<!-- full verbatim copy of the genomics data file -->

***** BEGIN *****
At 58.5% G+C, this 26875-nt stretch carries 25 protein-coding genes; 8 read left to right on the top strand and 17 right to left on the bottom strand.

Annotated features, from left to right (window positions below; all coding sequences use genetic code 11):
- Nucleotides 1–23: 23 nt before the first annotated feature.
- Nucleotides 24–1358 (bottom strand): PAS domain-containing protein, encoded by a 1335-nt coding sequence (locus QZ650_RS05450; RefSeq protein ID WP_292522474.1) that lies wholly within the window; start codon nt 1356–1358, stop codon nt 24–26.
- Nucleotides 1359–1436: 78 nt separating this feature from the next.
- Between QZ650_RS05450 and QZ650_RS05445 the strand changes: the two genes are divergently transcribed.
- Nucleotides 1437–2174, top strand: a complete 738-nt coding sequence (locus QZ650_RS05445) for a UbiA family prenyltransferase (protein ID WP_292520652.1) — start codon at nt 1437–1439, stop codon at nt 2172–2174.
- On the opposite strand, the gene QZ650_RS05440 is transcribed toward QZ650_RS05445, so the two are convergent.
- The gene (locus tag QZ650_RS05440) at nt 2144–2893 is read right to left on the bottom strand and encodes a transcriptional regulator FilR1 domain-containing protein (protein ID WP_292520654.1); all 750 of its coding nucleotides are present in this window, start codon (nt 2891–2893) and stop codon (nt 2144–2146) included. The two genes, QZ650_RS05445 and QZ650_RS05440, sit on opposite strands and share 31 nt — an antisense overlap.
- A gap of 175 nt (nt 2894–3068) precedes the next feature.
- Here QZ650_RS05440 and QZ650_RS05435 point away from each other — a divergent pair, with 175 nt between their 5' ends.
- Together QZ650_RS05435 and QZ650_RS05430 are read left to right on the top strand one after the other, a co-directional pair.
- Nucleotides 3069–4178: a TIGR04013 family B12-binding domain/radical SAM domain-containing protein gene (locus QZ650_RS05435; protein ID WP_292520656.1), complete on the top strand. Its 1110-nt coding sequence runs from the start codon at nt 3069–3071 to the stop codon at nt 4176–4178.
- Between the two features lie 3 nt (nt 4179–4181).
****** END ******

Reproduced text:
At 58.5% G+C, this 26875-nt stretch carries 25 protein-coding genes; 8 read left to right on the top strand and 17 right to left on the bottom strand.

Annotated features, from left to right (window positions below; all coding sequences use genetic code 11):
- Nucleotides 1–23: 23 nt before the first annotated feature.
- Nucleotides 24–1358 (bottom strand): PAS domain-containing protein, encoded by a 1335-nt coding sequence (locus QZ650_RS05450; RefSeq protein ID WP_292522474.1) that lies wholly within the window; start codon nt 1356–1358, stop codon nt 24–26.
- Nucleotides 1359–1436: 78 nt separating this feature from the next.
- Between QZ650_RS05450 and QZ650_RS05445 the strand changes: the two genes are divergently transcribed.
- Nucleotides 1437–2174, top strand: a complete 738-nt coding sequence (locus QZ650_RS05445) for a UbiA family prenyltransferase (protein ID WP_292520652.1) — start codon at nt 1437–1439, stop codon at nt 2172–2174.
- On the opposite strand, the gene QZ650_RS05440 is transcribed toward QZ650_RS05445, so the two are convergent.
- The gene (locus tag QZ650_RS05440) at nt 2144–2893 is read right to left on the bottom strand and encodes a transcriptional regulator FilR1 domain-containing protein (protein ID WP_292520654.1); all 750 of its coding nucleotides are present in this window, start codon (nt 2891–2893) and stop codon (nt 2144–2146) included. The two genes, QZ650_RS05445 and QZ650_RS05440, sit on opposite strands and share 31 nt — an antisense overlap.
- A gap of 175 nt (nt 2894–3068) precedes the next feature.
- Here QZ650_RS05440 and QZ650_RS05435 point away from each other — a divergent pair, with 175 nt between their 5' ends.
- Together QZ650_RS05435 and QZ650_RS05430 are read left to right on the top strand one after the other, a co-directional pair.
- Nucleotides 3069–4178: a TIGR04013 family B12-binding domain/radical SAM domain-containing protein gene (locus QZ650_RS05435; protein ID WP_292520656.1), complete on the top strand. Its 1110-nt coding sequence runs from the start codon at nt 3069–3071 to the stop codon at nt 4176–4178.
- Between the two features lie 3 nt (nt 4179–4181).